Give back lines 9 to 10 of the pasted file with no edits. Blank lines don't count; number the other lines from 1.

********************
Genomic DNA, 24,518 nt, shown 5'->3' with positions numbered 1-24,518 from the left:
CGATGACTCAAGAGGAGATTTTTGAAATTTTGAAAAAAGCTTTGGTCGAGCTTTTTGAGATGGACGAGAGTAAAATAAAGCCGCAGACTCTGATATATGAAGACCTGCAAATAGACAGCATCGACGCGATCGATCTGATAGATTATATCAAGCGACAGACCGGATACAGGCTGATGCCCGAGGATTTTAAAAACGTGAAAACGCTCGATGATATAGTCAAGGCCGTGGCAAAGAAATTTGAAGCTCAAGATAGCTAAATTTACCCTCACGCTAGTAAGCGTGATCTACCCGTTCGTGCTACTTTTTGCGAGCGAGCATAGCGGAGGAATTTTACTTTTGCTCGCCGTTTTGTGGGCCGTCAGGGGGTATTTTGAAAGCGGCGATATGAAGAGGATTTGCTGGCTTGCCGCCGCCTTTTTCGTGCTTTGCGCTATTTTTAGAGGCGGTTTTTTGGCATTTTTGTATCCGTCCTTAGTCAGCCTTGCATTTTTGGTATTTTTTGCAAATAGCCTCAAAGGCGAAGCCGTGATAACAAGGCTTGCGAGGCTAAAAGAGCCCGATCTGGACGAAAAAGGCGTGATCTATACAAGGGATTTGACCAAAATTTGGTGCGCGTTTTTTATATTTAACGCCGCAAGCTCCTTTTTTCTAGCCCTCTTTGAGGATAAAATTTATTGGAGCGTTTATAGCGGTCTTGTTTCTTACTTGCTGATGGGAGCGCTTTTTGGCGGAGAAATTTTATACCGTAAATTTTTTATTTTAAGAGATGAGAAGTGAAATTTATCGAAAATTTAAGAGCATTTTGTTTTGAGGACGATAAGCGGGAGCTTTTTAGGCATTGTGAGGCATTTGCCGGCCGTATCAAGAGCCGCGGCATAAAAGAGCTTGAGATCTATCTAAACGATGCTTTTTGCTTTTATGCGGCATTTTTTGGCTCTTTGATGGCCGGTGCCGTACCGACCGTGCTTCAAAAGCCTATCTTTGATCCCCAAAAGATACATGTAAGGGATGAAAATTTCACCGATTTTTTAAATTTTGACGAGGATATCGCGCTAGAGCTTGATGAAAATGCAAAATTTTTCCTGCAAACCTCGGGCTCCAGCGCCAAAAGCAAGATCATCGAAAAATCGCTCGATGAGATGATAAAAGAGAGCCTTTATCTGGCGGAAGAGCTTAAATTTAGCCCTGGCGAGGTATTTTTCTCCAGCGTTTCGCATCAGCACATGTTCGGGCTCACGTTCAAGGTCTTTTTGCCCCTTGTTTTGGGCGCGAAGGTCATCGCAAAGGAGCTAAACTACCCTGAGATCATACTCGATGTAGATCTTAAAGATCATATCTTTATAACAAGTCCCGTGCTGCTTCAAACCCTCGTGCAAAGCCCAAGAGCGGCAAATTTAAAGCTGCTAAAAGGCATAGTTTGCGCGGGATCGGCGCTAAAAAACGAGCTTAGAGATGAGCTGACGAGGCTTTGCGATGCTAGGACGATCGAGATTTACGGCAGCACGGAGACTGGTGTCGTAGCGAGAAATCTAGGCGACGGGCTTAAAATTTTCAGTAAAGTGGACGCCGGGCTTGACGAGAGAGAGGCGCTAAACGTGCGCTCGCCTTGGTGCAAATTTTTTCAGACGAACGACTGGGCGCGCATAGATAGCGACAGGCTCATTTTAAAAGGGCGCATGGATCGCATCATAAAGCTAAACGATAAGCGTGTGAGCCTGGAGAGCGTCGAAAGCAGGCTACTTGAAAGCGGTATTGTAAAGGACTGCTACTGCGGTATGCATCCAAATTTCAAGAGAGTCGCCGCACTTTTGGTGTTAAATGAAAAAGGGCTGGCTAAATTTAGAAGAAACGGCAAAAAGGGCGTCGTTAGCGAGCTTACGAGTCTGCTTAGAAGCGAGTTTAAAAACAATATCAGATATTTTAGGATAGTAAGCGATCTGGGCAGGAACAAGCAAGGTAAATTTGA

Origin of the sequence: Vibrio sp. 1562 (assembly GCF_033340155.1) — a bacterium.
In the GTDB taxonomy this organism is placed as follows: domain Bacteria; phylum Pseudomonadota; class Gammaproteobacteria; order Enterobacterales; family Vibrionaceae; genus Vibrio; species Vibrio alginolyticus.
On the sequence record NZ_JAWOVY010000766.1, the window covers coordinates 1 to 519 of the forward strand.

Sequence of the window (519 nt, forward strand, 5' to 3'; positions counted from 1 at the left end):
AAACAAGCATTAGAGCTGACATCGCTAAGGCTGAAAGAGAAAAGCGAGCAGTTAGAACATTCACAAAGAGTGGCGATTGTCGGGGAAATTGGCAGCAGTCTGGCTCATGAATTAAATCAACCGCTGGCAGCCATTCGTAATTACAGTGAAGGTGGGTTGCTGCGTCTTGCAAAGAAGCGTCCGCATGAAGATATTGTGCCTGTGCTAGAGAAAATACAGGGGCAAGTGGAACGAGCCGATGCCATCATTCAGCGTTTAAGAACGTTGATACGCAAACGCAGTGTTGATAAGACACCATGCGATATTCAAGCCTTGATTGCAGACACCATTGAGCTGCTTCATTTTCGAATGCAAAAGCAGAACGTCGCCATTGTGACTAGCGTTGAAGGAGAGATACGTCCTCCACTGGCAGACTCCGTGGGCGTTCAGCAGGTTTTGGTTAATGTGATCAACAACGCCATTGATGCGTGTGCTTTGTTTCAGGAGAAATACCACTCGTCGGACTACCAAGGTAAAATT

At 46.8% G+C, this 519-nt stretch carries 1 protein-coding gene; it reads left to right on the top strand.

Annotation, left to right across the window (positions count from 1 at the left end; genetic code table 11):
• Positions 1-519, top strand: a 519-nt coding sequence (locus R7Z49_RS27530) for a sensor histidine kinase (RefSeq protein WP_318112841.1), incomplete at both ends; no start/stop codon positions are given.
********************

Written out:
Annotation, left to right across the window (positions count from 1 at the left end; genetic code table 11):
• Positions 1-519, top strand: a 519-nt coding sequence (locus R7Z49_RS27530) for a sensor histidine kinase (RefSeq protein WP_318112841.1), incomplete at both ends; no start/stop codon positions are given.